Although landlord presses its appeal from the essential services aspect of the Appellate Division order, it has abandoned its contentions before that court with respect to the requirement for installation of an intercommunication system and the deferred dating of the rent increase order to enforce the installation and maintenance of certain lobby protection. The strategy is designed to avoid delay by the remand on that issue and the prosecution of a relatively insignificant factual dispute before the Administrator. Instead, it is now ready to abide by the Administrator's determination from which it had appealed to the Appellate Division. This is not an illogical position because, while landlord succeeded in upsetting the administrative order, it did not obtain the peremptory relief it had sought. Tenants still urge that landlord is not entitled to any increase because essential services were not maintained and resist the Administrator's determination granting a rent increase, however conditional.

The principal issue is whether landlord, who contracted to purchase the property in December, 1961 and took title in 1962, may obtain a rent increase based upon net return at the adjusted purchase price for the property of $1,009,000. Tenants dispute the acceptance of the purchase price on the ground that it was not arranged on normal financing. The seller agreed to subordinate the purchase-money mortgage to a prospective refinancing of the nine-year-old, and almost expired, first mortgage up to the amount of $400,000, which was used in part to reduce the purchase-money mortgage. Tenants argue that by this device landlord had not paid as much as 20% of the purchase price in cash, although the seller received much more than that, namely, 24.75% on the initial transaction and 33 1/3% if the results of the refinancing are included. The corollary issue in the essential services proceeding and underlying the allowance of the rent increase is whether landlord and its predecessors maintained full lobby protection 24 hours a day after the conversion in 1949 to automatic operation of the manual elevators in the building.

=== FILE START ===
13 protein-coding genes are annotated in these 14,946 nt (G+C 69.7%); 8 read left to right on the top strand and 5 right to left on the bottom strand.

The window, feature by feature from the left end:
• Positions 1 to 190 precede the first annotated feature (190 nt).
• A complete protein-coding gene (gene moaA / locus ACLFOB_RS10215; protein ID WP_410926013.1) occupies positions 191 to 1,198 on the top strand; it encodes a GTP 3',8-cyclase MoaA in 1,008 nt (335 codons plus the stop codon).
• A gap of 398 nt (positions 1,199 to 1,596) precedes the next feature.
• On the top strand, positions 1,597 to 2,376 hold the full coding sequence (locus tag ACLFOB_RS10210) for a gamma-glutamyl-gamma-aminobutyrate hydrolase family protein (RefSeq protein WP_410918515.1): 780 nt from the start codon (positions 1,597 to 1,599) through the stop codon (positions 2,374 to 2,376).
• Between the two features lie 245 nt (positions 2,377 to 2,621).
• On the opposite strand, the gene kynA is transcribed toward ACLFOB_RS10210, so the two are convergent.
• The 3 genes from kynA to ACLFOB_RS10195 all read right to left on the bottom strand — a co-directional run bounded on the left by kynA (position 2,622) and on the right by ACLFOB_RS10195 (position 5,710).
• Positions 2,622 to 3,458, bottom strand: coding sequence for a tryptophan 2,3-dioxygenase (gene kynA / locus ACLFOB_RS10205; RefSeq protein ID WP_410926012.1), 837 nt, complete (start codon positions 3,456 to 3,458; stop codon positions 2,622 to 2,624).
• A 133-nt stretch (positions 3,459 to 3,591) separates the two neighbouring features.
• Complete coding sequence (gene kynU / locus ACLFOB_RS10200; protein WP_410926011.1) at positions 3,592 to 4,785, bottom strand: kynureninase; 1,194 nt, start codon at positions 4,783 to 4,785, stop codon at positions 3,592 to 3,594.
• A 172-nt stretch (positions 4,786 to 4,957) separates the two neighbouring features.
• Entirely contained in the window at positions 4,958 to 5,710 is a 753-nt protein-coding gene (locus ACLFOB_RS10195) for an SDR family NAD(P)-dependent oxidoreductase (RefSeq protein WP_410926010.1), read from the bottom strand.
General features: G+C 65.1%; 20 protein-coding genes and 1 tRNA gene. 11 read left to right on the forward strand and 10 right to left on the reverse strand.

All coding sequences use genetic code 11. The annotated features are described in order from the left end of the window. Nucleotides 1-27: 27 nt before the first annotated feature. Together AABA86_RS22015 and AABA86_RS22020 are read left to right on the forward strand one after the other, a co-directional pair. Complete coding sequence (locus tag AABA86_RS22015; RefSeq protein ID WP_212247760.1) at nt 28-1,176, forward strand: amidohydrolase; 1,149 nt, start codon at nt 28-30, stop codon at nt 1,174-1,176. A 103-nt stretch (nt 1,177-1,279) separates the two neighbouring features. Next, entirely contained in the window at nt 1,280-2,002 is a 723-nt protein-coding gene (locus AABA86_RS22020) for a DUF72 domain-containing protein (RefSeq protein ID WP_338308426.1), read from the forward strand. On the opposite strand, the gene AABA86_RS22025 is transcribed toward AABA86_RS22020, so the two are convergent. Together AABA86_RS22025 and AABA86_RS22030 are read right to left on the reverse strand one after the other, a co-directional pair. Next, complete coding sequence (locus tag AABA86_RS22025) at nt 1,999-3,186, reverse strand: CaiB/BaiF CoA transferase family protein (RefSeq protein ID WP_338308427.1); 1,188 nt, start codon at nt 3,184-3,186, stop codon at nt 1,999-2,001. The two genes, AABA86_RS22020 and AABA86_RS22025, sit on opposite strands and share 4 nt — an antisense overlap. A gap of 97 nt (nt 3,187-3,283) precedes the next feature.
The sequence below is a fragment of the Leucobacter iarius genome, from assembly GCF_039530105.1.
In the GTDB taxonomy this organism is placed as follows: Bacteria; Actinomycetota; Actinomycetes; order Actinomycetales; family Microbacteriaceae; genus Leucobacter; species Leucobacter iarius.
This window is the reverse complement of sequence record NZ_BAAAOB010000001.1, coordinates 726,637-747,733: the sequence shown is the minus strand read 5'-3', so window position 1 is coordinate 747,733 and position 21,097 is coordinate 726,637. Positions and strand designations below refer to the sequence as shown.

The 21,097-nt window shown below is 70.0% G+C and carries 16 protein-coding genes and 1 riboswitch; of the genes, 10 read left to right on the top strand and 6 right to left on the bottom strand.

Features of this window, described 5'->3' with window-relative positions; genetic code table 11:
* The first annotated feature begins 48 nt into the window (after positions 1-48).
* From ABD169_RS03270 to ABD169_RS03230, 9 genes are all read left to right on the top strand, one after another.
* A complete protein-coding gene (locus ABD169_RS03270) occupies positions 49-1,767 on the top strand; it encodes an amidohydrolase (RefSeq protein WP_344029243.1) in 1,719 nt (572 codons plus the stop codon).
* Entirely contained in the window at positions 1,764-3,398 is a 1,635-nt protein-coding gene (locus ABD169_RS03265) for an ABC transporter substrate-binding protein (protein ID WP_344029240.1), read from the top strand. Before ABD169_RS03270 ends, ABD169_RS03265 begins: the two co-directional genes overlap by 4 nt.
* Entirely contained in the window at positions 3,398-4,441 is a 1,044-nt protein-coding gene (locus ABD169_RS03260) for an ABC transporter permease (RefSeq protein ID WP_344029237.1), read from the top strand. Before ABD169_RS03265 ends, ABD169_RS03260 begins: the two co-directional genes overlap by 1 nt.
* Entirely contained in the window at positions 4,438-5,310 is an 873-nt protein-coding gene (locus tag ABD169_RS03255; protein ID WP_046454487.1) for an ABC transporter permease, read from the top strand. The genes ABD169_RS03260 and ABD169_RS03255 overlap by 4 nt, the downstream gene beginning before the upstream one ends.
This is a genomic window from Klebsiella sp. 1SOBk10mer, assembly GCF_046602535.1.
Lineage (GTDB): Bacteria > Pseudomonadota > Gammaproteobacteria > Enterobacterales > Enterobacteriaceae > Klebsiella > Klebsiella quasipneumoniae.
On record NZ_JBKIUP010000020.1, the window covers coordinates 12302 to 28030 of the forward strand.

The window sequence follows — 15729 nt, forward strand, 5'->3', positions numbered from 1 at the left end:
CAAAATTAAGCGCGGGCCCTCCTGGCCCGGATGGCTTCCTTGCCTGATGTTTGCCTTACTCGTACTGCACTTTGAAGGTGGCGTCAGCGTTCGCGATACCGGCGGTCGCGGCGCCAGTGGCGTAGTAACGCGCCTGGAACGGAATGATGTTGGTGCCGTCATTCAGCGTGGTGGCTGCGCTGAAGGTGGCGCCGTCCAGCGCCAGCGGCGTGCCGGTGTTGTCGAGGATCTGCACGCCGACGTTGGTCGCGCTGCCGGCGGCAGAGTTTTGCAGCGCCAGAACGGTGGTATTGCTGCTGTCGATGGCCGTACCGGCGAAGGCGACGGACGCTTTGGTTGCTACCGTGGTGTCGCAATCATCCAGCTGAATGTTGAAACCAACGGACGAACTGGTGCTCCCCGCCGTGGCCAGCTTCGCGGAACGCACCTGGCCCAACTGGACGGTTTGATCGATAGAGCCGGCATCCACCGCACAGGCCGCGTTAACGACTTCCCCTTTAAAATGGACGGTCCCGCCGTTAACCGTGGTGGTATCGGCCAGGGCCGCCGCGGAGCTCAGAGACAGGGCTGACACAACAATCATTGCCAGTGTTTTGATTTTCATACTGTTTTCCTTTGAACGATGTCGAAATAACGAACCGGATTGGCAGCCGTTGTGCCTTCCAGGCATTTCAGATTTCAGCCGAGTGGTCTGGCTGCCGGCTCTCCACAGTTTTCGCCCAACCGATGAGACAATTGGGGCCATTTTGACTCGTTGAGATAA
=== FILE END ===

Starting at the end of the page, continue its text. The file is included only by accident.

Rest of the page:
While both sides argue whether there was substantial evidence to support the Administrator's determinations, the proper test is whether there is a rational basis for the administrative orders, the review not being of determinations made after quasi-judicial hearings required by statute or law. True, the Administrative Code requires the agency to "accord a reasonable opportunity to be heard * * * to the tenant and the landlord", but it does not require that an evidentiary hearing precede the valuation determination. Under CPLR 7803 (subd. 4) the substantial evidence test applies only where a hearing has been held and evidence taken "pursuant to direction by law". Thus, under both the Administrative Code and the CPLR, review is limited to establishing whether the determination was "in accordance with law * * * arbitrary or capricious" (Administrative Code of City of New York, § Y51-5.0, subd. g, par. [6]; § Y51-9.0, subd. b; see CPLR 7803, subd. 3; Matter of Fink v. Cole, 1 N.Y.2d 48, 52-53; Matter of Going v. Kennedy, 5 A.D.2d 173, 176, affd. 5 N.Y.2d 900; Chung Tiam Fook v. Herman, 212 N.Y.S.2d 939, 941 [Sup. Ct., Kings County, 1961]; 1 N. Y. Jur., Administrative Law, § 178, pp. 594-595).